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Media release

Fuel costs increased 40% in past year


The average weekly household transport cost in capital city households is now $401.05 and $330.67 in regional households.

Australian cash going into the petrol tank of a car

Australia’s peak motoring body has released its latest Transport Affordability Index showing average weekly fuel costs rose 40 per cent in the 12 months to March 31, 2022.

The latest results include the impact of global price shocks flowing from the war in Ukraine, and changing vehicle purchase patterns, which in turn impact car repayments.

The AAA data shows the average weekly household transport cost in capital city households is now $401.05 and $330.67 in regional households.

AAA Managing Director Michael Bradley said: “Rising fuel prices continue to be a significant contributor to cost of living pressures across both regional and metropolitan Australia.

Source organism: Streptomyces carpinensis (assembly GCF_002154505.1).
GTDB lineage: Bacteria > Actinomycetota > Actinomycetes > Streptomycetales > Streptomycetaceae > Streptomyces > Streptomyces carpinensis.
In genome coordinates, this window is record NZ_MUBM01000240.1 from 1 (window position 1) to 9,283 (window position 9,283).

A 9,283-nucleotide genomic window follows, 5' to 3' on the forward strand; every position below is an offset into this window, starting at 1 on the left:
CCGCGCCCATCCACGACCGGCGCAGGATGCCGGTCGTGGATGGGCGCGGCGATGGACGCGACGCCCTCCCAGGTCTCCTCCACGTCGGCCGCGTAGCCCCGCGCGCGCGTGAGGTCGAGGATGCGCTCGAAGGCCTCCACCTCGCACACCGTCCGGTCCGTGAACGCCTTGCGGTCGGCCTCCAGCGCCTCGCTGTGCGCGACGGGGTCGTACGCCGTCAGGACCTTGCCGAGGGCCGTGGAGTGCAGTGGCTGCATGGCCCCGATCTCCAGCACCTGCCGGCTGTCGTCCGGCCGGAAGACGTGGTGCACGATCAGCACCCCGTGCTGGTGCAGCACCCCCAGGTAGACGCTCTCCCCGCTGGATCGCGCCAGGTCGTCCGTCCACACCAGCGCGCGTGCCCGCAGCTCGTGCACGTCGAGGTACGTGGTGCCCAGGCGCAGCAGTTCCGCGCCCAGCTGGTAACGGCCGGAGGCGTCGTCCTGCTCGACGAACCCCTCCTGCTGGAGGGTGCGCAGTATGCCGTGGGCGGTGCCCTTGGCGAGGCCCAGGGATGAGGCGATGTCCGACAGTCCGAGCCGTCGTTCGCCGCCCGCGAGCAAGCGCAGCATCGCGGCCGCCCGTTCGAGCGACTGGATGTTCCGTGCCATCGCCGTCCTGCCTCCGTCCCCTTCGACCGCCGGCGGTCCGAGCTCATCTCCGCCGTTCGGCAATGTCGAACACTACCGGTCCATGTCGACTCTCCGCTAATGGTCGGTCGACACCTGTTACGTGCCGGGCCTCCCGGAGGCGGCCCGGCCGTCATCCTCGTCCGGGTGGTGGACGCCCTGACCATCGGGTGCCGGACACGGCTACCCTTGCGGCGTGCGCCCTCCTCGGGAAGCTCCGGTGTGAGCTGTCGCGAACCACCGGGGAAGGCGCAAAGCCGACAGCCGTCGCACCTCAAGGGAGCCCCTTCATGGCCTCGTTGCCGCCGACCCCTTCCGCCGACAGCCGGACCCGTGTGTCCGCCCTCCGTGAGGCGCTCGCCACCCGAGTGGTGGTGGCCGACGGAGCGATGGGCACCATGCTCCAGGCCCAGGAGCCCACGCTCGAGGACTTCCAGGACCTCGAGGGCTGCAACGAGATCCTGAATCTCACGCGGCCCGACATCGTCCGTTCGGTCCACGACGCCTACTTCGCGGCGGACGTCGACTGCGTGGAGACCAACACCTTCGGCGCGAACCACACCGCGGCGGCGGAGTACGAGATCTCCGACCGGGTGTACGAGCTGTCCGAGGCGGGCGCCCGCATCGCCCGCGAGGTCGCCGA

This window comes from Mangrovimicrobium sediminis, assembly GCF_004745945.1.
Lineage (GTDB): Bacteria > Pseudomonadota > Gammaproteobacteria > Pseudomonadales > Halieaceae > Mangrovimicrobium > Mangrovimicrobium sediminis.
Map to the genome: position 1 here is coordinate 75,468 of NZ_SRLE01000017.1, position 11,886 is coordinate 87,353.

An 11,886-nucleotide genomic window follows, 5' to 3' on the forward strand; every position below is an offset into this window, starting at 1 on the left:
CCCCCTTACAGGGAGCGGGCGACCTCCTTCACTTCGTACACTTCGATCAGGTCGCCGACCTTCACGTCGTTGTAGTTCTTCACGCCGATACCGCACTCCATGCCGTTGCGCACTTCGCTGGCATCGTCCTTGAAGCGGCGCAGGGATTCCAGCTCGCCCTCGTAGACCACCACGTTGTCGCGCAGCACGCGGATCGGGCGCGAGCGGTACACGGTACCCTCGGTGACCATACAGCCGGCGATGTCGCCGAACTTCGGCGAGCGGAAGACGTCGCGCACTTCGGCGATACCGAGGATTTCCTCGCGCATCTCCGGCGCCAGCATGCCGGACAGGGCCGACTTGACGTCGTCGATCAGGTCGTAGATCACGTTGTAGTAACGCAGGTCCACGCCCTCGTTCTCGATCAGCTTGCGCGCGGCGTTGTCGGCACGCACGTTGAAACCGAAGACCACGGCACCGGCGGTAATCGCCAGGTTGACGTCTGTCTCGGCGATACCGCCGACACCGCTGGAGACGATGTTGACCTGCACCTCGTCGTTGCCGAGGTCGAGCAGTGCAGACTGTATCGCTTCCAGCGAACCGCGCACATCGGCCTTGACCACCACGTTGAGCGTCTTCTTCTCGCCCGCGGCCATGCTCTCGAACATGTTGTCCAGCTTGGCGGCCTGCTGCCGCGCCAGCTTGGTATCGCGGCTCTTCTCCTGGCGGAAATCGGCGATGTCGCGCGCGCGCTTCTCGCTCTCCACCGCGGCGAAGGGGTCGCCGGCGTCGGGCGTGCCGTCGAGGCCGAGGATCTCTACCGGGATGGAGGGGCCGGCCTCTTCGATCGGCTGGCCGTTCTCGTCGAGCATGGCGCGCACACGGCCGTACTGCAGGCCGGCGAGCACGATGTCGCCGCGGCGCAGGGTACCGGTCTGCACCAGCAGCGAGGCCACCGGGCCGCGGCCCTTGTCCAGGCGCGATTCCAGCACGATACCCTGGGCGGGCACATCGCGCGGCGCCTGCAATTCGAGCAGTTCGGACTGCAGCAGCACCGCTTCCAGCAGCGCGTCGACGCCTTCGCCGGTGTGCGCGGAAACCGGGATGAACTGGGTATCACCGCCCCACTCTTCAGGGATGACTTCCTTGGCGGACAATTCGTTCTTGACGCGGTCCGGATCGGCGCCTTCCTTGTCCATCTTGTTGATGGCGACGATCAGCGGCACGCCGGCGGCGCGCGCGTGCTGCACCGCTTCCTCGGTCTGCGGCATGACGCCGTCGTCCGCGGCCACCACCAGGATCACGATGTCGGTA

“Fuel costs have risen an average of $26.49 to $93.87 per week over the past twelve months in capital cities with Hobart ($100.18 pw), Sydney ($94.80 pw), Darwin ($94.36 pw) and Brisbane ($93.93 pw) the most expensive cities.

“Regionally costs are more expensive rising on average $27.89 to $96.65 per week with Bunbury ($116.31 pw), Geelong ($110.69 pw – Melbourne was $92.07) and Launceston ($109.37) the highest.”

Car loan repayments is the main cost component that has declined across the country due to a greater proportion of new car buyers choosing cheaper vehicles.

Sydney is still Australia’s most expensive capital city for transport costs averaging $474.43 per week, followed by Melbourne ($447.83) and Brisbane ($445.69). The introduction of a zone cap for public transport in Perth has also had an impact with the Western Australian capital dropping a spot on the rankings list to fifth, with Canberra now more expensive.

Bunbury is Australia’s most expensive regional city at $352.06 followed by Alice Springs ($350.45) and Geelong ($347.69).

Nationally transport costs are 14.7% of household income. The Tasmanian cities of Launceston (18.1%) and Hobart (17.9%), followed by Brisbane (17.1%) had the highest transport costs as a proportion of household income.

Full breakdown and comparison tables on the affordability index available here: Transport-Affordability – AAA – Data Dashboard

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